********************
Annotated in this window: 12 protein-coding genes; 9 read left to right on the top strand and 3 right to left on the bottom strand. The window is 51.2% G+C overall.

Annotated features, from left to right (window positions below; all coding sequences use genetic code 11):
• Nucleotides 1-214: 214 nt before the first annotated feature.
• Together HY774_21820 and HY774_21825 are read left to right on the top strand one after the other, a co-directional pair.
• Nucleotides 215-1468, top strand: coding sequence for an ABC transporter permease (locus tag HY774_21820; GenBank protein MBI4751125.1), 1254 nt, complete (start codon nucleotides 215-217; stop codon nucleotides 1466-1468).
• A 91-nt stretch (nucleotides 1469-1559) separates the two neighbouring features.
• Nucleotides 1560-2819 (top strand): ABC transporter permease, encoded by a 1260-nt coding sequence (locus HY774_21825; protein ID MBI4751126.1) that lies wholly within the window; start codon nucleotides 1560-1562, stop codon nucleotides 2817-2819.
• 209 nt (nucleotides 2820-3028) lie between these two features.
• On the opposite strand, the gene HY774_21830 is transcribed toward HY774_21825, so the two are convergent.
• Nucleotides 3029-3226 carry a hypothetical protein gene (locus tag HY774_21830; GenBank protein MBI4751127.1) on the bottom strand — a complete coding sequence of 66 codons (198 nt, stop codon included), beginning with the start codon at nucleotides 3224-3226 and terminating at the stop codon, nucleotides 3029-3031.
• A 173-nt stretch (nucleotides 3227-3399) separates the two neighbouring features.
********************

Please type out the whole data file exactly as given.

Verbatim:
Annotated in this window: 12 protein-coding genes; 9 read left to right on the top strand and 3 right to left on the bottom strand. The window is 51.2% G+C overall.

Annotated features, from left to right (window positions below; all coding sequences use genetic code 11):
• Nucleotides 1-214: 214 nt before the first annotated feature.
• Together HY774_21820 and HY774_21825 are read left to right on the top strand one after the other, a co-directional pair.
• Nucleotides 215-1468, top strand: coding sequence for an ABC transporter permease (locus tag HY774_21820; GenBank protein MBI4751125.1), 1254 nt, complete (start codon nucleotides 215-217; stop codon nucleotides 1466-1468).
• A 91-nt stretch (nucleotides 1469-1559) separates the two neighbouring features.
• Nucleotides 1560-2819 (top strand): ABC transporter permease, encoded by a 1260-nt coding sequence (locus HY774_21825; protein ID MBI4751126.1) that lies wholly within the window; start codon nucleotides 1560-1562, stop codon nucleotides 2817-2819.
• 209 nt (nucleotides 2820-3028) lie between these two features.
• On the opposite strand, the gene HY774_21830 is transcribed toward HY774_21825, so the two are convergent.
• Nucleotides 3029-3226 carry a hypothetical protein gene (locus tag HY774_21830; GenBank protein MBI4751127.1) on the bottom strand — a complete coding sequence of 66 codons (198 nt, stop codon included), beginning with the start codon at nucleotides 3224-3226 and terminating at the stop codon, nucleotides 3029-3031.
• A 173-nt stretch (nucleotides 3227-3399) separates the two neighbouring features.